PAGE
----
The Toyota-owned Daihatsu has been absent from the United States market since the early 1990s, so its unlikely we’ll see anything remotely as oddball as these two designs motoring bookended by a sea of SUVs. But we’re looking forward to seeing both the Daihatsu DN Compagno and DN Pro Cargo in person in just a few days, still hopeful in our “active senior” years we’ll be fortunate enough to drive something with such vim, vigor, and vivacious attitude as this pair.
If you haven’t already heard, the Milk Stand is setting up shop in Santa Monica, California, at the WestEdge Design Fair 2017! This is the first year the popup shop is making an appearance on the West Coast as we have only shown at ICFF before, so it’s a special edition! We’ve curated an awesome group of independent designers and makers who specialize in everything from bags to architectural jewelry to home accessories. This is a cash-and-carry section so you’ll be able to shop and take home a souvenir from this year’s exhibiting designers:
Itching to shop now? Stop by on October 19-22nd at the WestEdge Design Fair – get $5 off your tickets with code DESIGNMILK here – and come shop with us!
Thanks to Civilization for our awesome graphics!
Presented during Barcelona Design Week 2017, the Ciutat Vella Apartment is a renovation project designed by YLAB arquitectos for a Dutch couple to use as their second home. The apartment is located on the top floor of the building making way for treetop and sky views overlooking the town hall square. The original design was dark and sectioned off into smaller, unusable spaces, so it was opened up and given a neutral color palette that became the perfect backdrop for their art collection and Scandinavian-inspired furnishings.
The new layout created a large open space in the center for the living room, dining room, and kitchen. The bright and airy room is unified with the light gray cement floors and refinished white ceiling.
The living room is outfitted with modular sofas and tables by Punt and another sofa by B&B. Underneath the coffee table is a rug by nanimarquina and the artwork above the main sofa is by Iñigo Arregi.
Sliding doors disappear into the walls that divide the living area with the study and bedroom, which are on opposite sides of the apartment. When the doors are open, additional light pours into the interior.
A large island becomes the focus of the mostly white kitchen with its contrasting dark walnut veneer and hammered black granite countertop. One end of the island includes the stove and sink, while the other becomes the dining table with bar-height stools from Capellini.
Photos by Tobias Laarmann.
Slowdown Studio’s Season Eight unveils four new blanket designs along with an ongoing series of beach towels. Like all previous limited edition collections from the Los Angeles-based brand, each bold design comes courtesy of various artists and this go-round comes from Tom Abbiss Smith (UK), Marcello Velho (UK), Kevin Umaña (USA), and Kristin Texeira (USA), for the blankets, as well as Chicago-based artist John Zabawa and LA-based illustrator Robbie Simon, who each designed two beach towels. Each product is made in the USA and goes for $230 for a blanket, and $85 for a towel (or a set of two by the same artist is $150).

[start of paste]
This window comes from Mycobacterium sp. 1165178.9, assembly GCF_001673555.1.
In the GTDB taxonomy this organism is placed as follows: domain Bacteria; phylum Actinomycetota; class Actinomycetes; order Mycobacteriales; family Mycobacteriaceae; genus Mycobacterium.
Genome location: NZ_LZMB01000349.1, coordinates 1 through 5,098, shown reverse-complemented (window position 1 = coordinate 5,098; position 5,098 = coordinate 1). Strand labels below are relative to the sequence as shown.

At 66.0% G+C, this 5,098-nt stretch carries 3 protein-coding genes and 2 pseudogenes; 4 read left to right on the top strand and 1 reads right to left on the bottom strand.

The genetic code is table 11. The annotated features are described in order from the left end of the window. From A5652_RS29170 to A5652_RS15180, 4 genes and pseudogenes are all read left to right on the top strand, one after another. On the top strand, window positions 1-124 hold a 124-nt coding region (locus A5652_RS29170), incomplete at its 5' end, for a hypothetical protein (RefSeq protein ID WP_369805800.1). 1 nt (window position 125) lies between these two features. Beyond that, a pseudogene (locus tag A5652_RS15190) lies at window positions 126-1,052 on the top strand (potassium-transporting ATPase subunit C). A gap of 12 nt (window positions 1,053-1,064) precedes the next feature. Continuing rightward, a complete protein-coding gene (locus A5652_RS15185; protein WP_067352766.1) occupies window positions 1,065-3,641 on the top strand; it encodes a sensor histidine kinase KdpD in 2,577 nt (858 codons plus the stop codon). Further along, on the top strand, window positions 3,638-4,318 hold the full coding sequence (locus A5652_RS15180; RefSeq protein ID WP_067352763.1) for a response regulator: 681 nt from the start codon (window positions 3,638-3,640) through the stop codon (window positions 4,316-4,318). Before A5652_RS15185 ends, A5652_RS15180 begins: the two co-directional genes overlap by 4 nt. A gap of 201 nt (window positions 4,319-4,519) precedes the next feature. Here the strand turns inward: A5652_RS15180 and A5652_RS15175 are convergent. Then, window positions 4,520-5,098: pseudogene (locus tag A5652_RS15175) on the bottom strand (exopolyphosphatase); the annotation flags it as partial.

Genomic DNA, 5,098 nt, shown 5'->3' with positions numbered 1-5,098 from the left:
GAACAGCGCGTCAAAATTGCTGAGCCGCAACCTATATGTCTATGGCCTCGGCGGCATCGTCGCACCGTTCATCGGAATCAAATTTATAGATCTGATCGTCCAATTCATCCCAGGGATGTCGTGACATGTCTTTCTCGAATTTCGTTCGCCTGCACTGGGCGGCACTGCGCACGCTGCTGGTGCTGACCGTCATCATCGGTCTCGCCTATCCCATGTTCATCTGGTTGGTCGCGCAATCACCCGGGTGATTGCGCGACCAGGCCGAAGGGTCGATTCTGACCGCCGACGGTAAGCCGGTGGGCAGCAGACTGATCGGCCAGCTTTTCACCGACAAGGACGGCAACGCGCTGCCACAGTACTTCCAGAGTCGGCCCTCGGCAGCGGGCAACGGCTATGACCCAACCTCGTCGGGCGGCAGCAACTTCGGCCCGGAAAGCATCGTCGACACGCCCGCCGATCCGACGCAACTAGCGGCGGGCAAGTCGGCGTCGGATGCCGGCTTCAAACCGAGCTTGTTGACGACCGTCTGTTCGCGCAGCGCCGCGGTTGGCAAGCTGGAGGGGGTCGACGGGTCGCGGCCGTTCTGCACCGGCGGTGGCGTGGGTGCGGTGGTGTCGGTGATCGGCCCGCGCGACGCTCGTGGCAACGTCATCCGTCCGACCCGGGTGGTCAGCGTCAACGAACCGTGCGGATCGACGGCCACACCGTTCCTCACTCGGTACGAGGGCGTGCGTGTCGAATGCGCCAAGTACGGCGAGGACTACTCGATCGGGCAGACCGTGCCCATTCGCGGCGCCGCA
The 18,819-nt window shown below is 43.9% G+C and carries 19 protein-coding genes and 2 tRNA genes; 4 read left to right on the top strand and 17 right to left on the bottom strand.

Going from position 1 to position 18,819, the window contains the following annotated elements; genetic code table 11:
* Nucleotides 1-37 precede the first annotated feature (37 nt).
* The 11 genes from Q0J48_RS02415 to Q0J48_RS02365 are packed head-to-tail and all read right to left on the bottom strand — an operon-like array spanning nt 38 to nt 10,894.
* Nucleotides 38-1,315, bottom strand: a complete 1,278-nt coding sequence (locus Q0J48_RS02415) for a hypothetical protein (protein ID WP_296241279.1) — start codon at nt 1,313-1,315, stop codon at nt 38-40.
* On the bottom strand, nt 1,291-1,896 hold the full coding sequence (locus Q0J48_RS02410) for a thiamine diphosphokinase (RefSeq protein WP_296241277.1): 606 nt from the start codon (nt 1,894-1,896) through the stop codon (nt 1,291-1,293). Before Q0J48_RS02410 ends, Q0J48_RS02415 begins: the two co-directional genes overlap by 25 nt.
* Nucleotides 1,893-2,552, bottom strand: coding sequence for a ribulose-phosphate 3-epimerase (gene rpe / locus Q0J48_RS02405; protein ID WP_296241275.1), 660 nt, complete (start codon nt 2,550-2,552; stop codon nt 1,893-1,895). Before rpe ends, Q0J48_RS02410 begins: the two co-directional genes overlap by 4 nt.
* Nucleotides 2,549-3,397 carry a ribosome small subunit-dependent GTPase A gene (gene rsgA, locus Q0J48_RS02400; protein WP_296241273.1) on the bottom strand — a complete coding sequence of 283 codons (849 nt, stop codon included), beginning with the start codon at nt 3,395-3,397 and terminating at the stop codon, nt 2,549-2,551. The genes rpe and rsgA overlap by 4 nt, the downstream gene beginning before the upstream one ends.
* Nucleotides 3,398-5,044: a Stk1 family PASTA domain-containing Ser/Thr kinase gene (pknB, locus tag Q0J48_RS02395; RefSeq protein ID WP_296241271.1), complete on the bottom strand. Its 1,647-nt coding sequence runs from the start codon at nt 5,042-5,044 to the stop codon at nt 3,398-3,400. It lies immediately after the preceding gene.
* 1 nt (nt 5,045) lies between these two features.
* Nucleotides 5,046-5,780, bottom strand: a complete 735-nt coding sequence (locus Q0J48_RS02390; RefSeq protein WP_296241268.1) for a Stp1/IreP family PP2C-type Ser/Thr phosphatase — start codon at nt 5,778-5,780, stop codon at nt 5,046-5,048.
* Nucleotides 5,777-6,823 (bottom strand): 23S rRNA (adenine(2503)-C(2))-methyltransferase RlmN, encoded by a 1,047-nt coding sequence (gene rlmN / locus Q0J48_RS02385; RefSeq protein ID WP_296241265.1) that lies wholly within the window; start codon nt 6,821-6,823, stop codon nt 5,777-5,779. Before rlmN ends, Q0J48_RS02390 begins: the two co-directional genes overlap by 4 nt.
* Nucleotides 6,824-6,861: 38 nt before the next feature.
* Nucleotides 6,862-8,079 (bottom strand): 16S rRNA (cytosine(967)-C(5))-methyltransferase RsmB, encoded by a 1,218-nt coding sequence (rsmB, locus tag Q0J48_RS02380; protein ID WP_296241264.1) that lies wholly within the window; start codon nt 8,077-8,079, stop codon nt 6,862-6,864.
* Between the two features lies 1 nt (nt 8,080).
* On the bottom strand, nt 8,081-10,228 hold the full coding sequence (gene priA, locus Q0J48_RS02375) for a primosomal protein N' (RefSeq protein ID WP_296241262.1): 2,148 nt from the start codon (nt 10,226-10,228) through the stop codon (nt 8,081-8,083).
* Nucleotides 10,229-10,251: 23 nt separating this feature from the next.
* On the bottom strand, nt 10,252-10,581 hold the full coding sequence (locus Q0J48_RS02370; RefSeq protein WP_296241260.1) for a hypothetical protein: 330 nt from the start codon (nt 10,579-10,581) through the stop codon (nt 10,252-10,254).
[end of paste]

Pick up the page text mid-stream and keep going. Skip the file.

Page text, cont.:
Recent industrial design graduate from H.I.T – Holon Institute of Technology, Tal Batit is a designer based in Tel Aviv with a focus on ceramics, a medium he favored in college. By using ceramic glaze to fuse components together when fired, Batit is able to combine pieces that you wouldn’t normally think of putting together. The result is the Hybrids collection of vessels that feature what looks to be mismatched parts due to the juxtaposition of materials, colors, shapes, and textures.
The final pieces include red terracotta clay parts that feel like traditional ceramics, which are fused with modern white ceramic components (modeled using 3D software) that are glazed in different colors for the hybrid look. All the pieces are dried and fired together, then glazed individually, placed together, assembled, and fired in the kiln to be fused together. The shiny glazes partnered with the earthy, rough clay makes for contemporary final products.
Photos by Ran Kushnir.
Brooklyn-based architect and designer Ryan Kahen, of Kahen_Design, has brought his scaled his architectural skills down a bit for a collection of handcrafted concrete jewelry. Kahen merges digital and analog methods, like 3D printing and modeling software in combination with more traditional casting techniques to achieve his minimal, architecturally-inspired pieces. Each design in the Dwelling Series and the Geo Series are made using custom molds with a jewelry grade concrete recipe. As with all items made in concrete, each one varies slightly giving them a one-of-a-kind feel.
Kahen_Design concrete jewelry is for sale here.